"We are continuing to experience a surge in cases and many of our hospitals are overwhelmed, and I believe limiting indoor public gatherings will help slow the spread of this virus," Evers said in a statement.

Michigan Gov. Gretchen Whitmer referenced the situation in Wisconsin on Tuesday, saying state officials can't let their guard down.

"They did that in Wisconsin," Whitmer said. "Wisconsin is now a national hot spot. And you can see what's happening in the Upper Peninsula. Some of it could be because of what's going on in Wisconsin."

Some of the spread in the Upper Peninsula also could be because people "dropped their guard," Whitmer said.

The trends in the Upper Peninsula have already spurred actions to try to stem the spread. Michigan Technological University moved in-person, lecture-based classes online for two weeks on Sept. 27. 

"This transition is a targeted effort to mitigate further spread among our community at large by temporarily reducing the density of people on campus,” President Rick Koubek said.

Likewise, on Friday — before the Michigan Supreme Court struck down her emergency powers — Whitmer signed an executive order to move the Upper Peninsula back to Phase 4 of the state's reopening plan, which would require people who can perform work remotely to do so and schools to enforce mask-wearing in classrooms. The region had been in Phase 5 since June 10.

Michigan is seeing an increase in the number of people going to emergency departments with coronavirus-like symptoms in the Kalamazoo, Grand Rapids, Jackson and Upper Peninsula regions, Dr. Joneigh Khaldun, the state's chief medical executive, said Monday. But the highest number of emergency department visits for coronavirus-like symptoms is occurring in the Upper Peninsula, she said.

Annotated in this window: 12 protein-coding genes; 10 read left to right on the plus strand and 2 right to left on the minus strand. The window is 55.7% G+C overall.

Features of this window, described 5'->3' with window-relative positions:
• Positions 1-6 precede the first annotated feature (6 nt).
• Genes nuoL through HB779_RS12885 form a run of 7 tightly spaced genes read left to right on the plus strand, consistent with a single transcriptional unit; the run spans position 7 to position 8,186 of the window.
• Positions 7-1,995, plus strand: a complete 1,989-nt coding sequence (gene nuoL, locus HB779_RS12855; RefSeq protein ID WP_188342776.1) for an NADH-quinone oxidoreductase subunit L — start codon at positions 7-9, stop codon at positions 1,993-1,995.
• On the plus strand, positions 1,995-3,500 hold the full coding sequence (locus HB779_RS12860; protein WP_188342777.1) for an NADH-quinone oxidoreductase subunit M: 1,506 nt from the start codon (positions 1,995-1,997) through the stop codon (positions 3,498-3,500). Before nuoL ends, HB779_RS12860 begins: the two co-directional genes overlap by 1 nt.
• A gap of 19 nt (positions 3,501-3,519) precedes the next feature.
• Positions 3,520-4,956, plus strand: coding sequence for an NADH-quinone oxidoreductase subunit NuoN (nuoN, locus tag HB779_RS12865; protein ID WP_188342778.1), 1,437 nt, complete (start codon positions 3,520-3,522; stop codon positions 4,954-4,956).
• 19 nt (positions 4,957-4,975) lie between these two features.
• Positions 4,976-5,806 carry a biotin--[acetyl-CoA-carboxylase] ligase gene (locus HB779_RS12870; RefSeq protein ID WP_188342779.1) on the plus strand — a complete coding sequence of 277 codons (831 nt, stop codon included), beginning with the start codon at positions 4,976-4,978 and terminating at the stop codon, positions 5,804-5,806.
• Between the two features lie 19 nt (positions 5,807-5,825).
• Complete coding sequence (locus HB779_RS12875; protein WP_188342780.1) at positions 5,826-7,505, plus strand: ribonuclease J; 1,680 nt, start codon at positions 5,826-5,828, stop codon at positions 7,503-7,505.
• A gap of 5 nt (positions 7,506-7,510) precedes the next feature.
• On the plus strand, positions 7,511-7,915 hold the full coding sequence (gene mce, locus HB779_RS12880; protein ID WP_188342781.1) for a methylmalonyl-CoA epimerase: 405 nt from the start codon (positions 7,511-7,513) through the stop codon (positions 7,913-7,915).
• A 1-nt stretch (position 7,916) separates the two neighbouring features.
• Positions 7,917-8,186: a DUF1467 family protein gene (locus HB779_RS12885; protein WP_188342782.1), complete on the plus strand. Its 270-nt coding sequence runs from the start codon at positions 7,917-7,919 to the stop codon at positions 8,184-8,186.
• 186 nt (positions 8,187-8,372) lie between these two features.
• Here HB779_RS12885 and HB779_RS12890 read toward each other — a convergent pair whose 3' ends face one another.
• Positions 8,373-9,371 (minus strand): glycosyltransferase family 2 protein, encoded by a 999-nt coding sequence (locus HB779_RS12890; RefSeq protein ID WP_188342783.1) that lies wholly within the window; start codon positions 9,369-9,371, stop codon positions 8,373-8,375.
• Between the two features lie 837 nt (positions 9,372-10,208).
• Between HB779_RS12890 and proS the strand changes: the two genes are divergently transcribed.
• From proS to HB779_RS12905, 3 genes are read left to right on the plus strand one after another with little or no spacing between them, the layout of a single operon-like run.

As of Tuesday, the state reported 28 adults hospitalized in the Upper Peninsula with COVID-19. A month ago, in early September, there were fewer than 10.

The Michigan Health and Hospital Association is monitoring data to see if statewide data showing an increase in hospitalizations is temporary or "a sign of another sustained COVID-19 patient surge," said John Karasinski, spokesman for the association.

"The biggest concern right now is the significant growth in cases in northern Michigan, which seem largely tied to university-related spread," he said. "That region has fewer hospitals and beds available, and we urge the public in those areas to be extra vigilant in preventing COVID-19."

Most hospitals have capacity and intensive care unit beds available as of Tuesday, Karasinski said.

The top county outside the region for new cases per population is Ingham, where there's been an outbreak of cases among Michigan State University students.

Michigan's known caseload now stands at 129,826 since the virus was first detected in March. The death tally stands at 6,838, according to tracking by the state Department of Health and Human Services. When probable cases are included, Michigan's total rises to 142,726 cases and 7,239 deaths.

cmauger@detroitnews.com

Associated Press contributed.